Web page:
19-year-old Patricio O’Ward made an impressive start to his 2019 IndyCar campaign by starting and finishing in eighth position. It was the first of his 13 races this season for Carlin Racing.

“I think it was a pretty good race for us. We ended exactly where we started and didn’t go backwards, so I’d say that was a successful day” O’Ward said. “I know the No. 31 Carlin Chevrolet had a top-five finish in it today and even though we couldn’t make it happen, it’s nice to know that we have the pace and can be fighting up front with the veteran drivers.”

O’Ward, the 2018 Indy Lights champ, made his series debut for Harding Steinbrenner Racing at last year’s season finale at Sonoma Raceway, where he made it to the Firestone Fast Six in qualifying and finished ninth. O’Ward was scheduled to race for the team full-time in 2019, but left in early February to pursue other options due to a lack of sponsorship.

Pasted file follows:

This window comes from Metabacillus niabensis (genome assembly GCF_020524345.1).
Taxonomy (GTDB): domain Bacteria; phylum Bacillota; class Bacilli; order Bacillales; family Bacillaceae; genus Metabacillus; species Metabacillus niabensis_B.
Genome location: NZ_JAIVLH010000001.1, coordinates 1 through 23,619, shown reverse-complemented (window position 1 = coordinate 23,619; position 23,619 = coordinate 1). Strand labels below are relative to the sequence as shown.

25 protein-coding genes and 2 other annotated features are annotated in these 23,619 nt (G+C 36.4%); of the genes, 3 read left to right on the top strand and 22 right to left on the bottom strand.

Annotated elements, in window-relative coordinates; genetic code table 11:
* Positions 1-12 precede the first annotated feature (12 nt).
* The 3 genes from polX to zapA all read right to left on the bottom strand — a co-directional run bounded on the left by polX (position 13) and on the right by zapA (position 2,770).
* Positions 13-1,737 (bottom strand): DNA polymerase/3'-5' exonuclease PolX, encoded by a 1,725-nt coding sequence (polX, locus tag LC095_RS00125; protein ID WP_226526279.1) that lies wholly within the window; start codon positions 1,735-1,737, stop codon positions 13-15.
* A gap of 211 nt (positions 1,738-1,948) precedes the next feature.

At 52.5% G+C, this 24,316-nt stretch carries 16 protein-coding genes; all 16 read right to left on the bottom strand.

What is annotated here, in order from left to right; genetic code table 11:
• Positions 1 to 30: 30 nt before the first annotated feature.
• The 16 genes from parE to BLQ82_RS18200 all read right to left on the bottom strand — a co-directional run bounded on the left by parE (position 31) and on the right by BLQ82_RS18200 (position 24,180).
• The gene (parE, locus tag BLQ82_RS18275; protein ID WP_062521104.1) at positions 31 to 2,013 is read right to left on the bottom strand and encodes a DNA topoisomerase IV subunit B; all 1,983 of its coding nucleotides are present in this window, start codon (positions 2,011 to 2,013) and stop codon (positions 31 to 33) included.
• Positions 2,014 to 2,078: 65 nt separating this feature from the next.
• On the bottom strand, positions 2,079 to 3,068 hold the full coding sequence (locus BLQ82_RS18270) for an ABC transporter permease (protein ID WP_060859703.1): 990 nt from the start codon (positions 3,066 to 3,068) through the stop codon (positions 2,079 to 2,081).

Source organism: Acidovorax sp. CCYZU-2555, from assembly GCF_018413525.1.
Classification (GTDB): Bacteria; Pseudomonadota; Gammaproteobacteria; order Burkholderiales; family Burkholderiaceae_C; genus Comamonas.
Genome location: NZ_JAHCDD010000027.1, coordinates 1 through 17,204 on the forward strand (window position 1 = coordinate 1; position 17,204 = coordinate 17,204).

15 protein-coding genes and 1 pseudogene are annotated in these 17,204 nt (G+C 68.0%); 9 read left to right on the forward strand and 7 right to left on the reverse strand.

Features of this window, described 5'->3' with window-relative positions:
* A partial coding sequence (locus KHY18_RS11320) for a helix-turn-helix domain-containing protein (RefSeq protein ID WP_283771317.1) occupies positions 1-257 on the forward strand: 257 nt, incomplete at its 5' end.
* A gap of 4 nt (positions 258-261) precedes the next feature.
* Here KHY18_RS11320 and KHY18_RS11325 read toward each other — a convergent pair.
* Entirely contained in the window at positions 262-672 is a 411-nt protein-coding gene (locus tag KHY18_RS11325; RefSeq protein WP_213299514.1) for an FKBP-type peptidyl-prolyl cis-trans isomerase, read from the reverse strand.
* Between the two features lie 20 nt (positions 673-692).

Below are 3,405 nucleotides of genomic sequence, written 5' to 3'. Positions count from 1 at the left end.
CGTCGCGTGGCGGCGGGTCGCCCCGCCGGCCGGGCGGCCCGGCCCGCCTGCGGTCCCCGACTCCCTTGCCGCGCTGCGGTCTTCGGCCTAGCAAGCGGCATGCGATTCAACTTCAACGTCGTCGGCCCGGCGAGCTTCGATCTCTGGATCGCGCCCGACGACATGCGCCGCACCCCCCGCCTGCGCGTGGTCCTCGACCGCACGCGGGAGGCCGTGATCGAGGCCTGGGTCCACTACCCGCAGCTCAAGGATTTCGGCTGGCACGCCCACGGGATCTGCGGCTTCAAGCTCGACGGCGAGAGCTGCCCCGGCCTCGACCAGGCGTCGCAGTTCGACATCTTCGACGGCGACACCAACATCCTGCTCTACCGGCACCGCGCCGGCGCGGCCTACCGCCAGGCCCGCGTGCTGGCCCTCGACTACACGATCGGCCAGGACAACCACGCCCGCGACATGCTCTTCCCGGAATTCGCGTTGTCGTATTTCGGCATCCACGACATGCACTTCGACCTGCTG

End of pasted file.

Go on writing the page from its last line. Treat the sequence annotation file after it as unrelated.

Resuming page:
Pato found a new home with Carlin, and despite missing preseason testing, he proved to be competitive from the get go and pressured some of IndyCar’s more tenured drivers, including Graham Rahal.

In what was undoubtedly the most daring move of the race, O’Ward ended a great battle with Rahal by hitting a superb outside pass on Lap 15.

O’Ward may have likely earned a better result on Sunday, if he didn’t have to save fuel in order to make the finish.

But with only two IndyCar starts to his credit, he is already racing like a seasoned veteran. Sunday’s IndyCar Classic may be the first of many successful outings for him this year.

After the race, he tweeted to his team: “Well done gentlemen … This is only the beginning.”

Follow Michael Eubanks on Twitter